Book review of Tiny Sunbirds, Far Away by Christie Watson
Christie Watson‘s first novel, Tiny Sunbirds, Far Away is a powerful bildungsroman of a young Nigerian girl named Blessing through her adulthood. Winner of the 2011 Costa First Novel Award, Watson’s breakout piece is also the culmination of her M.A. in Creative Writing from the University of East Anglia, UK.
The novel begins with Blessing’s mother’s discovery that her husband was seeing another woman; this discovery leads Blessing’s father to leave the family. Twelve-year-old Blessing, her fourteen-year-old brother, and their mother are forced to leave their comfortable, air-conditioned, modern apartment in Lagos to return to their grandfather’s village in the Niger Delta.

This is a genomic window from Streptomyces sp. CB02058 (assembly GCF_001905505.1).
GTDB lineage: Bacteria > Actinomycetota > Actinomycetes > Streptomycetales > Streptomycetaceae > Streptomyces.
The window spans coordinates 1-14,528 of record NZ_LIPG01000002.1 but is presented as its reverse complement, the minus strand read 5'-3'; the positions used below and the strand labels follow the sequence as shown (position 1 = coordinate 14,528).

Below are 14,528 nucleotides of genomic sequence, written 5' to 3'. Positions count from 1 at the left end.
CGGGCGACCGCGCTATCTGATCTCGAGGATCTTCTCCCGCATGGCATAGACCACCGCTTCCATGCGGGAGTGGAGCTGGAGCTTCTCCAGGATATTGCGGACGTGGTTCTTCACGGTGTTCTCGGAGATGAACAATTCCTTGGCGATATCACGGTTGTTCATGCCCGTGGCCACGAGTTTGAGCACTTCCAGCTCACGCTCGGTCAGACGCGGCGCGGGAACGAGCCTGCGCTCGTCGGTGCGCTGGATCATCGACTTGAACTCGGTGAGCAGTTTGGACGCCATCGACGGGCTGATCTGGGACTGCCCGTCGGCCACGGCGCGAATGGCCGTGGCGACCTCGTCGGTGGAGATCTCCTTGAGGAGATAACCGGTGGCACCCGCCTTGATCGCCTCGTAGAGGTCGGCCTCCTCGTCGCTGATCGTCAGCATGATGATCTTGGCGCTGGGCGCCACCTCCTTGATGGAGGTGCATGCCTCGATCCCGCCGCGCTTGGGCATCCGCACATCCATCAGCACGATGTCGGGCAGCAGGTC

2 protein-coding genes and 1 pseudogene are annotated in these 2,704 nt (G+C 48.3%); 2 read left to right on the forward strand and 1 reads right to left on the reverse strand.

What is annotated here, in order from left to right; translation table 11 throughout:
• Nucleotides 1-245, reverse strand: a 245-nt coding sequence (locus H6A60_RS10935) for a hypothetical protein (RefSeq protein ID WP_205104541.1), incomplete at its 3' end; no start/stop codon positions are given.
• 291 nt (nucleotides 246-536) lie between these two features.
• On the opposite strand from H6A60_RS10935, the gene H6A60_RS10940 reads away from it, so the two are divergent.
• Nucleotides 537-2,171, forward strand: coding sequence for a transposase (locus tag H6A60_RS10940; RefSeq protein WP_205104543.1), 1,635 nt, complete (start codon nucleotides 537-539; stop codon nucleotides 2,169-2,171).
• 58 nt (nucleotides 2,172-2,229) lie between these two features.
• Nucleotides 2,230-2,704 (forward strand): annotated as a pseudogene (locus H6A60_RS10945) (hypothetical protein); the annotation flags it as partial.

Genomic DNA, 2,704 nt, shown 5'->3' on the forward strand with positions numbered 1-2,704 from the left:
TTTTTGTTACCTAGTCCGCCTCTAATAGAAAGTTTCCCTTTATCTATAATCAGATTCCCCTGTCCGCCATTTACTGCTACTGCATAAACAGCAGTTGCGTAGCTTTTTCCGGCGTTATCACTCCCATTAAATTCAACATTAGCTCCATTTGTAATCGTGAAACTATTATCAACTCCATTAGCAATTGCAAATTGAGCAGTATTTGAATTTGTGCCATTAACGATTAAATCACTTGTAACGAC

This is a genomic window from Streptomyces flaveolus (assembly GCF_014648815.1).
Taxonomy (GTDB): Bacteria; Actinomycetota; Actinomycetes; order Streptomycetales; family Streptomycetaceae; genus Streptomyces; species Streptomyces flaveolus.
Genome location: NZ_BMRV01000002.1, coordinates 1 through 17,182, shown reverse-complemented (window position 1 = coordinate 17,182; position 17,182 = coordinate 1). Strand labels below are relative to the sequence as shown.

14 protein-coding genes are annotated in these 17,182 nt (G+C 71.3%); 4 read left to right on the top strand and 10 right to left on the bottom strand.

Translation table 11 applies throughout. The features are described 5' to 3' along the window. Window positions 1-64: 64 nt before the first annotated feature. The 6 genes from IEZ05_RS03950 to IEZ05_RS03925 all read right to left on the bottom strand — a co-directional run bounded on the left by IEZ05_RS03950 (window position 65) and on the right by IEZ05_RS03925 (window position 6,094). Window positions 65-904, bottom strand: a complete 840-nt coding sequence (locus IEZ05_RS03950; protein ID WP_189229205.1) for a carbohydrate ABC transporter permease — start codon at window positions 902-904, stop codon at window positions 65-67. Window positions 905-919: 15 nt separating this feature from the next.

Blessing’s world changes dramatically, caught between her wise, but traditional grandmother, and her modern mother, who resents Blessing, but also wants her to escape the village life. While Blessing’s brother is lured into a band of ‘freedom fighters,’ her mother seeks a new man in order to escape, her Muslim grandfather marries a younger second wife, and Blessing is trained by her grandmother to be a midwife. Although Blessing is barely into puberty herself, she learns the horrors of female genital mutilation, contrasting sharply with the beauty she sees in the delivery of new babies.
Blessing’s story is beautiful, tragic, and complete. The novel is a compelling tale of someone we believe could be real, even while we wish she couldn’t.
Original Publication: The Flame, 2016